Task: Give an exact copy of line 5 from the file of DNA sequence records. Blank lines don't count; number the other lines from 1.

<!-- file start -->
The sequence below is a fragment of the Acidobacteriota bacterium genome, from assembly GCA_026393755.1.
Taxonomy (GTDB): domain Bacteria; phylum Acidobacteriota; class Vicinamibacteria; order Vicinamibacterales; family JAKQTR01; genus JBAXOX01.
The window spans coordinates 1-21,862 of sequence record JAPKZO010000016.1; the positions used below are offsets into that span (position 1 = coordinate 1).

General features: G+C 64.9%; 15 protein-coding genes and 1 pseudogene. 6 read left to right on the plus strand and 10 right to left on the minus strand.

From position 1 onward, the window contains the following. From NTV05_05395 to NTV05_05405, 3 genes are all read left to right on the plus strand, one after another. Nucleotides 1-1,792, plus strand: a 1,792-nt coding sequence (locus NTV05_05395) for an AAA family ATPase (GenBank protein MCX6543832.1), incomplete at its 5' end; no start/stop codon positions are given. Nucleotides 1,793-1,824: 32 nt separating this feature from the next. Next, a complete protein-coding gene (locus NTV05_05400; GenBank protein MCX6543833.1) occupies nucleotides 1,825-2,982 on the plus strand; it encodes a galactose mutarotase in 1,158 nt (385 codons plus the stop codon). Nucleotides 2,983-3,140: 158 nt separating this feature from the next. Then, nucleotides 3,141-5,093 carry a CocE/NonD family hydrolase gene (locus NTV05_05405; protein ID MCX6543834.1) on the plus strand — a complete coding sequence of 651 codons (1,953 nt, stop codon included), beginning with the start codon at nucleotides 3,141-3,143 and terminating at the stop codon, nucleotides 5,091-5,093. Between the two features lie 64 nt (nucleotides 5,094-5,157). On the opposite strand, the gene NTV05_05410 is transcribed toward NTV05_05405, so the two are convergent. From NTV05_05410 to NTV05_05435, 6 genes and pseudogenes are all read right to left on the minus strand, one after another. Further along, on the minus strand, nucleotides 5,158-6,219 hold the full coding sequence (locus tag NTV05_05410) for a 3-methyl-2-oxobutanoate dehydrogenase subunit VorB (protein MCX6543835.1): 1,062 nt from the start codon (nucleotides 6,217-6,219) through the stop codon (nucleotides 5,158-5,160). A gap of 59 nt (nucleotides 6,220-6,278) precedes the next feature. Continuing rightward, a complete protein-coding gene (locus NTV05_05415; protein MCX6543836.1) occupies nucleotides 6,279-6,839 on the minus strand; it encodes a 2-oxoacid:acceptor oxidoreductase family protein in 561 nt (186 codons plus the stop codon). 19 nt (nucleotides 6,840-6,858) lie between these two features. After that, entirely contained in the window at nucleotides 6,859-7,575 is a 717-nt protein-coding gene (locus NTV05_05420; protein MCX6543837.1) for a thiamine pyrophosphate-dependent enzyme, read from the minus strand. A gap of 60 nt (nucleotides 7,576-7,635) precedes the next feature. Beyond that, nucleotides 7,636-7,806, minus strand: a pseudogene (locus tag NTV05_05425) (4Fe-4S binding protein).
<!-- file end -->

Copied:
From position 1 onward, the window contains the following. From NTV05_05395 to NTV05_05405, 3 genes are all read left to right on the plus strand, one after another. Nucleotides 1-1,792, plus strand: a 1,792-nt coding sequence (locus NTV05_05395) for an AAA family ATPase (GenBank protein MCX6543832.1), incomplete at its 5' end; no start/stop codon positions are given. Nucleotides 1,793-1,824: 32 nt separating this feature from the next. Next, a complete protein-coding gene (locus NTV05_05400; GenBank protein MCX6543833.1) occupies nucleotides 1,825-2,982 on the plus strand; it encodes a galactose mutarotase in 1,158 nt (385 codons plus the stop codon). Nucleotides 2,983-3,140: 158 nt separating this feature from the next. Then, nucleotides 3,141-5,093 carry a CocE/NonD family hydrolase gene (locus NTV05_05405; protein ID MCX6543834.1) on the plus strand — a complete coding sequence of 651 codons (1,953 nt, stop codon included), beginning with the start codon at nucleotides 3,141-3,143 and terminating at the stop codon, nucleotides 5,091-5,093. Between the two features lie 64 nt (nucleotides 5,094-5,157). On the opposite strand, the gene NTV05_05410 is transcribed toward NTV05_05405, so the two are convergent. From NTV05_05410 to NTV05_05435, 6 genes and pseudogenes are all read right to left on the minus strand, one after another. Further along, on the minus strand, nucleotides 5,158-6,219 hold the full coding sequence (locus tag NTV05_05410) for a 3-methyl-2-oxobutanoate dehydrogenase subunit VorB (protein MCX6543835.1): 1,062 nt from the start codon (nucleotides 6,217-6,219) through the stop codon (nucleotides 5,158-5,160). A gap of 59 nt (nucleotides 6,220-6,278) precedes the next feature. Continuing rightward, a complete protein-coding gene (locus NTV05_05415; protein MCX6543836.1) occupies nucleotides 6,279-6,839 on the minus strand; it encodes a 2-oxoacid:acceptor oxidoreductase family protein in 561 nt (186 codons plus the stop codon). 19 nt (nucleotides 6,840-6,858) lie between these two features. After that, entirely contained in the window at nucleotides 6,859-7,575 is a 717-nt protein-coding gene (locus NTV05_05420; protein MCX6543837.1) for a thiamine pyrophosphate-dependent enzyme, read from the minus strand. A gap of 60 nt (nucleotides 7,576-7,635) precedes the next feature. Beyond that, nucleotides 7,636-7,806, minus strand: a pseudogene (locus tag NTV05_05425) (4Fe-4S binding protein).